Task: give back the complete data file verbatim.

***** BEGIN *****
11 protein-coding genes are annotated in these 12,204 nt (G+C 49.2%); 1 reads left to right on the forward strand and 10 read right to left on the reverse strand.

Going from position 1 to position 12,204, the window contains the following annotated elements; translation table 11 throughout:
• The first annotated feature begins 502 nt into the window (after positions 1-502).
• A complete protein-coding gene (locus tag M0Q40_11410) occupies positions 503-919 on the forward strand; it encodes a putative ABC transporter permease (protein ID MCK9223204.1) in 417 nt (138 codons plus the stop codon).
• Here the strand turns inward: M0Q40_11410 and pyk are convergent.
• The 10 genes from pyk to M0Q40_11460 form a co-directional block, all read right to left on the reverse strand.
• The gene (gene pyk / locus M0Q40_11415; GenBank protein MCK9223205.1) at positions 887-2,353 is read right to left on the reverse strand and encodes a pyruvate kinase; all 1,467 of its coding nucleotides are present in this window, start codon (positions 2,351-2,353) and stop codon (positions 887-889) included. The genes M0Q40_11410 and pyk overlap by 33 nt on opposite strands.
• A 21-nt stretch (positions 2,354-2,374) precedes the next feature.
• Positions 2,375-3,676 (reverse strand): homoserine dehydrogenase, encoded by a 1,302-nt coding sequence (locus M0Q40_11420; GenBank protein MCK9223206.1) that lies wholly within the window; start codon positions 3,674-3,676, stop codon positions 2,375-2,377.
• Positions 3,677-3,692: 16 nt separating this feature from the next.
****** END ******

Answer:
11 protein-coding genes are annotated in these 12,204 nt (G+C 49.2%); 1 reads left to right on the forward strand and 10 read right to left on the reverse strand.

Going from position 1 to position 12,204, the window contains the following annotated elements; translation table 11 throughout:
• The first annotated feature begins 502 nt into the window (after positions 1-502).
• A complete protein-coding gene (locus tag M0Q40_11410) occupies positions 503-919 on the forward strand; it encodes a putative ABC transporter permease (protein ID MCK9223204.1) in 417 nt (138 codons plus the stop codon).
• Here the strand turns inward: M0Q40_11410 and pyk are convergent.
• The 10 genes from pyk to M0Q40_11460 form a co-directional block, all read right to left on the reverse strand.
• The gene (gene pyk / locus M0Q40_11415; GenBank protein MCK9223205.1) at positions 887-2,353 is read right to left on the reverse strand and encodes a pyruvate kinase; all 1,467 of its coding nucleotides are present in this window, start codon (positions 2,351-2,353) and stop codon (positions 887-889) included. The genes M0Q40_11410 and pyk overlap by 33 nt on opposite strands.
• A 21-nt stretch (positions 2,354-2,374) precedes the next feature.
• Positions 2,375-3,676 (reverse strand): homoserine dehydrogenase, encoded by a 1,302-nt coding sequence (locus M0Q40_11420; GenBank protein MCK9223206.1) that lies wholly within the window; start codon positions 3,674-3,676, stop codon positions 2,375-2,377.
• Positions 3,677-3,692: 16 nt separating this feature from the next.